A Minnesota couple with a video company wants to make it their official policy: Gay couples can take their business elsewhere.
Carl and Angel Larsen of St. Cloud are suing the state for the right to deny service to LGBTQ customers. The couple, who run a film company that does not currently advertise wedding services, say the state’s anti-discrimination laws would infringe on their freedom of speech, in the event that they were ever asked to film a same-sex wedding. Their suit is backed by the Alliance Defending Freedom, an explicitly anti-gay, anti-trans, organization with a conservative Christian agenda.
In order to safeguard themselves from the possibility of ever being asked to film a same-sex wedding, the Larsens are trying to overturn state laws that protect Minnesota’s LGBTQ community from discrimination.
The Larsens are not currently in the wedding photography business. They run Telescope Media Group (tagline: “We want to magnify Christ like a telescope”) a small production firm that currently advertises commercial event filming. They want to enter the (heterosexual-only) wedding business, because they feel that “governments across the country and other powerful cultural forces are punishing and marginalizing people who believe that marriage should be between one man and one woman,” ADF wrote on its website.
But the wedding industry is a problem for the Larsens, because gay people can get married, and the couple fears they might be asked to film gay weddings.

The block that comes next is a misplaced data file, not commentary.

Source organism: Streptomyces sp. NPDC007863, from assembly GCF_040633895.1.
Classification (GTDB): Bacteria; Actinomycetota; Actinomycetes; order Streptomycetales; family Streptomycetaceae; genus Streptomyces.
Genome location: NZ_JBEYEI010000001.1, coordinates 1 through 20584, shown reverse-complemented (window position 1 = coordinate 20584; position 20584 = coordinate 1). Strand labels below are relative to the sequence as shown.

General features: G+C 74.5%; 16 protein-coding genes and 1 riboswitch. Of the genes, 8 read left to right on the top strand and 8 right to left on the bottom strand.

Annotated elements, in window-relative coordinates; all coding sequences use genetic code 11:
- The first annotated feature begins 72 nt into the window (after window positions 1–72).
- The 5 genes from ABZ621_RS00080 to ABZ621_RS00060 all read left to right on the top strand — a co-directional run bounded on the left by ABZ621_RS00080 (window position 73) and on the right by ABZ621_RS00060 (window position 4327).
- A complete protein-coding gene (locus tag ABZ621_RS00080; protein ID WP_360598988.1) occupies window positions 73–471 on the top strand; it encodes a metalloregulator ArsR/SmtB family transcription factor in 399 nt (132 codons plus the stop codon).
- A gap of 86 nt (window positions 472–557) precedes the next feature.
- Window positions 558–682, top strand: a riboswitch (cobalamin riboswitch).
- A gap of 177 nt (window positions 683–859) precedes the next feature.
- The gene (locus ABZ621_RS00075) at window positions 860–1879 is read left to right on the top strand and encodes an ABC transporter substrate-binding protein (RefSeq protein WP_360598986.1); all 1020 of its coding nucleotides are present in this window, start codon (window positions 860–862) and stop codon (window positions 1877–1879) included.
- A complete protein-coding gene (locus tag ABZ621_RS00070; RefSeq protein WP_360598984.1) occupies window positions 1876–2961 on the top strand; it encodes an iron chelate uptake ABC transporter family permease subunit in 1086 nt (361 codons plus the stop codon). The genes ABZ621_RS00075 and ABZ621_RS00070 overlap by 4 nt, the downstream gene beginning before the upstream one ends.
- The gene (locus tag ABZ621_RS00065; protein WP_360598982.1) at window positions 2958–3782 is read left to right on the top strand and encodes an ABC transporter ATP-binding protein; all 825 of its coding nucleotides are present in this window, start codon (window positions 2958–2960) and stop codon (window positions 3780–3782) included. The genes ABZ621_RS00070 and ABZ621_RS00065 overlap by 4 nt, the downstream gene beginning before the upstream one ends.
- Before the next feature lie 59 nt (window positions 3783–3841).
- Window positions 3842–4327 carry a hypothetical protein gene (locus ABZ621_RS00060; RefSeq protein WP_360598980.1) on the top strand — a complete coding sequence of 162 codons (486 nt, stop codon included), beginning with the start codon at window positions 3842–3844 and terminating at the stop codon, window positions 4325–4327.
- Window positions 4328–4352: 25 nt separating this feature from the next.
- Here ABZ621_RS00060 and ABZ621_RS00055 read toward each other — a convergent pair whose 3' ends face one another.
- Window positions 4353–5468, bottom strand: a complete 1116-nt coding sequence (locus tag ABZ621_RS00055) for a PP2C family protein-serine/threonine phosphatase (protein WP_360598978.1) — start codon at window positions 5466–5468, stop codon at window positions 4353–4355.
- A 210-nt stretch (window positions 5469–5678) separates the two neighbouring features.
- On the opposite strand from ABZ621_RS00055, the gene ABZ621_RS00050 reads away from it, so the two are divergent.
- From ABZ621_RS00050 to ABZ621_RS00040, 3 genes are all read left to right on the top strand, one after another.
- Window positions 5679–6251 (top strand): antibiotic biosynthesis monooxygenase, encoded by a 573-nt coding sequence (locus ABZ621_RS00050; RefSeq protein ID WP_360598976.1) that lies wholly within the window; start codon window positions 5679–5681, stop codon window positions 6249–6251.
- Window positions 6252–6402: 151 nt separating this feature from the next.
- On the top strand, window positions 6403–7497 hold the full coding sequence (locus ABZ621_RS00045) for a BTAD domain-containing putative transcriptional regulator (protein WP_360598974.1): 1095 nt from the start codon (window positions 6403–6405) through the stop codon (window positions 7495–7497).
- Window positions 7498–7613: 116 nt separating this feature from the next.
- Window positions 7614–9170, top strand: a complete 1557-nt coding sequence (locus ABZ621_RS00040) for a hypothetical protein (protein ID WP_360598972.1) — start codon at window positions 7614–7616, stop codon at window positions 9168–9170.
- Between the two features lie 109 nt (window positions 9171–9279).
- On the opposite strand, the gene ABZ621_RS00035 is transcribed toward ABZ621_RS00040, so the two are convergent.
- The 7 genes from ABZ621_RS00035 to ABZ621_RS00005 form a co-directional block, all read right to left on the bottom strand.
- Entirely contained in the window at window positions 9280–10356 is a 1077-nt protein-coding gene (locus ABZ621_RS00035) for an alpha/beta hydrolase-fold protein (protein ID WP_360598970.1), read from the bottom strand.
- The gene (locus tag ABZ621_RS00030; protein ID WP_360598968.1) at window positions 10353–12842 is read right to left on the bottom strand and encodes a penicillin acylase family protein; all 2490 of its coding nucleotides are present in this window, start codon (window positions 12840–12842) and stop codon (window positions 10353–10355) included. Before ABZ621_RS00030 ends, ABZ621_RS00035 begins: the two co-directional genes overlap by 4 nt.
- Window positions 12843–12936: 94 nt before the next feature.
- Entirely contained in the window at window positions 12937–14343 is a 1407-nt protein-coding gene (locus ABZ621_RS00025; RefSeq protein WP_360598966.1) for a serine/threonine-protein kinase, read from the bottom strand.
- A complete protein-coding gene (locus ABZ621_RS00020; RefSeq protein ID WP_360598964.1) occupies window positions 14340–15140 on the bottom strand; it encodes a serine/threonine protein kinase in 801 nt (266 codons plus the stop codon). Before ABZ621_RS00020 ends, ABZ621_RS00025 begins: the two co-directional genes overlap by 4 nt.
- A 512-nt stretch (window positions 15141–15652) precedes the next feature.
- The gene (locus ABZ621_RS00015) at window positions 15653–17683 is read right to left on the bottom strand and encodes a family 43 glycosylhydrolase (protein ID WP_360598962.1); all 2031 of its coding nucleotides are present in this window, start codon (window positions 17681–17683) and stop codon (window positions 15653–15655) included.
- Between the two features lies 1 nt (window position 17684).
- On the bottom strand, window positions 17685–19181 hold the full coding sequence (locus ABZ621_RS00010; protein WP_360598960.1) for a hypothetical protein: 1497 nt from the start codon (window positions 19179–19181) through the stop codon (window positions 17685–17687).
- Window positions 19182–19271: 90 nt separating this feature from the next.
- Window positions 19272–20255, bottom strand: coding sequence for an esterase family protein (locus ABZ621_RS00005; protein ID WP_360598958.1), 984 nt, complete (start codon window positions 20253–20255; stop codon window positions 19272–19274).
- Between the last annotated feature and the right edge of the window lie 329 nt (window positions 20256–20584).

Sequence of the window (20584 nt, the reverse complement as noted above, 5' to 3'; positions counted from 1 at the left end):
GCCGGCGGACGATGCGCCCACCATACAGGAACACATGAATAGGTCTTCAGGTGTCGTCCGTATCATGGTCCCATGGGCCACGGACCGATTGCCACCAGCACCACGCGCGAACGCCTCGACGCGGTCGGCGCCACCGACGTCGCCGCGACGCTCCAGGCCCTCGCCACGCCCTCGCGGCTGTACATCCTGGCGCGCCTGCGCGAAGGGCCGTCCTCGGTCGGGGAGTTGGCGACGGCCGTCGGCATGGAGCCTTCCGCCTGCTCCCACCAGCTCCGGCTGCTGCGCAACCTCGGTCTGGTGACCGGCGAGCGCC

“The Larsens’ desire to enter the wedding cinematography field has hit a huge obstacle—a speech coercing state law,” the ADF wrote of Minnesota’s anti-discrimination laws on its website. “According to Minnesota officials, the State’s Human Rights Act mandates that if the Larsens make films celebrating marriage between one man and one woman, then they must make films celebrating same-sex marriages as well.”
Minnesota’s Human Rights Act does not require filmmakers to cover same-sex weddings, despite the ADF’s insinuation that it does. Instead, it makes it illegal for businesses “to intentionally refuse to do business… because of a person’s race, national origin, color, sex, sexual orientation, or disability, unless the alleged refusal or discrimination is because of a legitimate business purpose.”
There is no legitimate business reason for refusing service to LGBTQ people, but the ADF has made anti-gay lawsuits a lucrative business.
The ADF is a lavishly funded organization, with fingerprints on some of the most controversial court rulings in recent years, including Burwell v. Hobby Lobby, the 2014 ruling that allowed for-profit corporations to claim religious beliefs and deny employees health care according to those beliefs. The group once sued on behalf of a student who was suspended for wearing a T-shirt that read “Be Ashamed” and “Homosexuality is Shameful.”
Their last reported annual revenue $61,864,483, some $430,000 of which went to the group’s president and CEO Alan Sears. Sears has co-authored the books The Homosexual Agenda: Exposing the Principal Threat to Religious Freedom Today and The ACLU vs. America: Exposing the Agenda to Redefine Moral Values.
The ADF brought a similar lawsuit on behalf of a wedding photographer who refused to photograph same-sex couples in 2013. A New Mexico court ruled against the photographer, and the Supreme Court declined to hear the case.
Minnesota officials pledged to take a similar stand against the new anti-gay lawsuit.
“This lawsuit is part of a pattern of nationwide litigation that is now aimed at eroding the rights of LGBTQ Minnesotans,” Minnesota Human Rights Commissioner Kevin Lindsey told Minnesota’s Star Tribune, adding that the state would ensure “that sexual orientation will remain protected.”